After the prescreening call, the recruiter should also assess the candidate’s abilities through a 30-minute call, using the questionnaire and, ideally, a skill matrix the organization has developed for the role. At Arootah, we use our proprietary Candidate Scoring Matrix tool, which uses weighted criteria to mitigate cognitive bias when evaluating candidates.

6. Hold a hiring manager interview

Next, the hiring manager or a senior team member should conduct an interview to assess the candidate’s skills and fit within the team. During the interview, the interviewer should use relevant-determined questions and leverage the skill matrix to determine whether the candidate’s experience aligns with the role.

7. Perform testing

While testing comes in many forms, organizations should use tests to assess both a candidate’s technical skills and their ability to complete specific projects. The project should be simple, clear, and should take no longer than 1.5 hours to complete. It’s important to understand that candidates are balancing their work/lives with interviews and that they are allocating time to complete the interview process, so being prudent and transparent about the process is not only important, it demonstrates respect for their time.

8. Conduct an expert interview

By inviting current employees who perform the same role, or trusted advisors or friends of the firm to conduct expert interviews, organizations can gather valuable feedback on the candidate’s fit for the role. Many companies already have these internal experts in place, but for specialized roles, they may need external support to help them find the right people and establish interview processes. Arootah has built out a large and carefully vetted roster of advisors that support our organization in identifying suitable candidates for roles that have traditionally been “blind spots” for our team.

9. Hold the final interview

In the last step of the hiring process, your team should conduct a final-round interview with a company executive who can assess the candidate’s fit. While the skill matrix is important in this round, the executive should also be selling the opportunity to the candidate and distinguishing this role from other offers they may also be entertaining. Your Talent Acquisition team should supply your executive with the details they need to ensure that they know what areas they want to ask about, cover some of the weak spots, and see if they are too glaring for the candidate to fulfill the responsibilities of the role. It‘s a tough job market so this is the time to play the sell game.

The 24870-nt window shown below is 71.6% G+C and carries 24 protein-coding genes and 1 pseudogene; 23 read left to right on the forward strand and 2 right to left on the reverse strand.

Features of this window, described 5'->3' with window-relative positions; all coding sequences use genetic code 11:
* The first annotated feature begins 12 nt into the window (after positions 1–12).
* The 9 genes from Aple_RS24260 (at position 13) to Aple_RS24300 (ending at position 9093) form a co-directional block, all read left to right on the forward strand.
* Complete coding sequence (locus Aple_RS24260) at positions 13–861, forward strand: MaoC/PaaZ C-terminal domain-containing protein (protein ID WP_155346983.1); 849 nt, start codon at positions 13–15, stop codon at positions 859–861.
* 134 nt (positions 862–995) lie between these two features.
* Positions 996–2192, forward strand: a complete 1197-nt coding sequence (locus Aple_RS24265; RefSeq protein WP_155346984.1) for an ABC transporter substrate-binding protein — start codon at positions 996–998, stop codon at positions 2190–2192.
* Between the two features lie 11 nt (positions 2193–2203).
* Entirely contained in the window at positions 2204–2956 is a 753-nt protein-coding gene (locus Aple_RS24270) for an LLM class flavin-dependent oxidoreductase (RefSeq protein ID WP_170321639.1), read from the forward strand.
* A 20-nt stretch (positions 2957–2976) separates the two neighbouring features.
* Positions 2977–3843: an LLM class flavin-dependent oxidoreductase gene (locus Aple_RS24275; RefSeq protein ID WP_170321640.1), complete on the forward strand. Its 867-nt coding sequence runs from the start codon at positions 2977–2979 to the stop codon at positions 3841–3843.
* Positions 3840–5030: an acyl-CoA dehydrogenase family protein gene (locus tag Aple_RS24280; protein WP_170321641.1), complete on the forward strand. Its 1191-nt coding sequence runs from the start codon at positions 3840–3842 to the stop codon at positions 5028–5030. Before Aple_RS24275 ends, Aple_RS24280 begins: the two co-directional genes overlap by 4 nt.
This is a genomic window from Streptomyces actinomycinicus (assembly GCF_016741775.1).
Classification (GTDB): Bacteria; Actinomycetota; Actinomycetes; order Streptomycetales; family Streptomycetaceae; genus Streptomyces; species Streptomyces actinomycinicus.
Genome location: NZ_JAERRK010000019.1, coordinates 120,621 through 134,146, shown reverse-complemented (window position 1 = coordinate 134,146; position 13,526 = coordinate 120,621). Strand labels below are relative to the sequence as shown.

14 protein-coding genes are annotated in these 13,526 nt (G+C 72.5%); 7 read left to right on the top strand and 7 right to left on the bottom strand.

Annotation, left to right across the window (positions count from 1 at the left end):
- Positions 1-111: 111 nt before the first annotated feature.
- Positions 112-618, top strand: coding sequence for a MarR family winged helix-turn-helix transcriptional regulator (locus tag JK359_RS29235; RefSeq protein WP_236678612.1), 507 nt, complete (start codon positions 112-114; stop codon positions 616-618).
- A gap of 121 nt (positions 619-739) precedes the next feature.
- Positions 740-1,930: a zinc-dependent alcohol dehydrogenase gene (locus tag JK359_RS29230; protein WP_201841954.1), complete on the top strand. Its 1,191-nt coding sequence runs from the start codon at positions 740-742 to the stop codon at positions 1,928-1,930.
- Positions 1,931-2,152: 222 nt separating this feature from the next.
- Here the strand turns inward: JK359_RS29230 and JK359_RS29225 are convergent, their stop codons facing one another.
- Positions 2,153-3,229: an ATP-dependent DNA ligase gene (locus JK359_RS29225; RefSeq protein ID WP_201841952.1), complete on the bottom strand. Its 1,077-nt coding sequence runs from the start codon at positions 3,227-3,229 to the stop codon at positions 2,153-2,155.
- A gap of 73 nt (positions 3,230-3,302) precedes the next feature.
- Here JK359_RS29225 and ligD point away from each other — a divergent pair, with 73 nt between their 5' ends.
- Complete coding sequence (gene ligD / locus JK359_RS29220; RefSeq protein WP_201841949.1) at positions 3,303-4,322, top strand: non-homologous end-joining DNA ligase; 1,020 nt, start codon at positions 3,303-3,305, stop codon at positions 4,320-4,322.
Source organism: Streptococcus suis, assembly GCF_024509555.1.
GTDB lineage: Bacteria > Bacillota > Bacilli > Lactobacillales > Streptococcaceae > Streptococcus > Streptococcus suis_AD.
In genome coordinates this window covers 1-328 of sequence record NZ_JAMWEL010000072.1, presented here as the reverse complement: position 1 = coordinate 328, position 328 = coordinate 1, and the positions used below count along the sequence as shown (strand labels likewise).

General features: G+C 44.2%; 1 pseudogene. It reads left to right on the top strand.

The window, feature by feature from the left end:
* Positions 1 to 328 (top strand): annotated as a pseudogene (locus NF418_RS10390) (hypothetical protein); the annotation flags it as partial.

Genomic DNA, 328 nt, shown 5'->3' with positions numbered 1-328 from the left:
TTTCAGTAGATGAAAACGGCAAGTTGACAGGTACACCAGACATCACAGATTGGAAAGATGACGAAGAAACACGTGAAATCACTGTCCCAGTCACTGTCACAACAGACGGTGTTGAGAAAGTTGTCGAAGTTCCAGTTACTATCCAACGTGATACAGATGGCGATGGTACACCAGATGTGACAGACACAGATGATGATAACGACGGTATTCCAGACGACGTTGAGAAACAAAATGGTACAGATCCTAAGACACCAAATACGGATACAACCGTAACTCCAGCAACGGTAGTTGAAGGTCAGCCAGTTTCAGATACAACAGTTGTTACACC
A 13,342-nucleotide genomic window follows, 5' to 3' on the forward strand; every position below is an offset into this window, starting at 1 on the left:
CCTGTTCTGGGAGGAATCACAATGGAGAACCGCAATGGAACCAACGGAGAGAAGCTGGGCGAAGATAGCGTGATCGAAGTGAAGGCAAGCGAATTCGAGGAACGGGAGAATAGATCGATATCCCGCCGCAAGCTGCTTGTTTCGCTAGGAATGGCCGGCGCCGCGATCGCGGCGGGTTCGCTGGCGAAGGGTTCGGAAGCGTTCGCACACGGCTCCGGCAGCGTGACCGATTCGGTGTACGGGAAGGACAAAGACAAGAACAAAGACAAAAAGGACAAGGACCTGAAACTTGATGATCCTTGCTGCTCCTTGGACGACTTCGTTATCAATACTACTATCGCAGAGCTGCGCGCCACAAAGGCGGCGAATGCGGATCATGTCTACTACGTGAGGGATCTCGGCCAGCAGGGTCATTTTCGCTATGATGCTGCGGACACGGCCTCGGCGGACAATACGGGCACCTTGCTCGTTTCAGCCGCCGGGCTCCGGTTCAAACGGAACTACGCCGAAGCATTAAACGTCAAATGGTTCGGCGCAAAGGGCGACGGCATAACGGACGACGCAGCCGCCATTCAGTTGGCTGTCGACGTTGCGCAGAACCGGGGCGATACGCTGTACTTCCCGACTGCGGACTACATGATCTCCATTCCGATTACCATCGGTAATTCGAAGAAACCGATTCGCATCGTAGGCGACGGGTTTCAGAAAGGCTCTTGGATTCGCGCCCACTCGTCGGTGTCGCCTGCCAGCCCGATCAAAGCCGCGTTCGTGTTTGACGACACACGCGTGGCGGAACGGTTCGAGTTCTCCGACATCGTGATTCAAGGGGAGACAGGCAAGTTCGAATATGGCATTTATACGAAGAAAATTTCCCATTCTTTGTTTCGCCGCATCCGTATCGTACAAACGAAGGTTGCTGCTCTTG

The Bottom Line

A well-defined hiring process is critical for organizations that want to attract, hire, and retain top talent. A clear process also enables firms to screen and assess candidates effectively, reducing the risk of hiring the wrong employees and ensuring that they only hire the most qualified candidates for every role.

Arootah’s Talent Acquisition service can help grow your firm by identifying, assessing, and hiring top leaders and employees. Book your free talent strategy call today to see how we can support you in meeting your firm’s hiring needs.

Disclaimer: This article is for general informational purposes only and does not constitute legal, investment, financial, accounting, or tax advice, or establish an attorney-client relationship.  Arootah does not warrant or guarantee the accuracy, reliability, completeness, or suitability of its content for a particular purpose. Please do not act or refrain from acting based on anything you read in our newsletter, blog, or anywhere else on our website. 

Disclaimer: This article is for general informational purposes only and does not constitute legal, investment, financial, accounting, or tax advice, or establish an attorney-client relationship. Arootah does not warrant or guarantee the accuracy, reliability, completeness, or suitability of its content for a particular purpose. Please do not act or refrain from acting based on anything you read in our newsletter, blog, or anywhere else on our website.

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Jamie
Jamie
5 months ago

I never thought of having an expert at the interview and sounds like a such a good idea!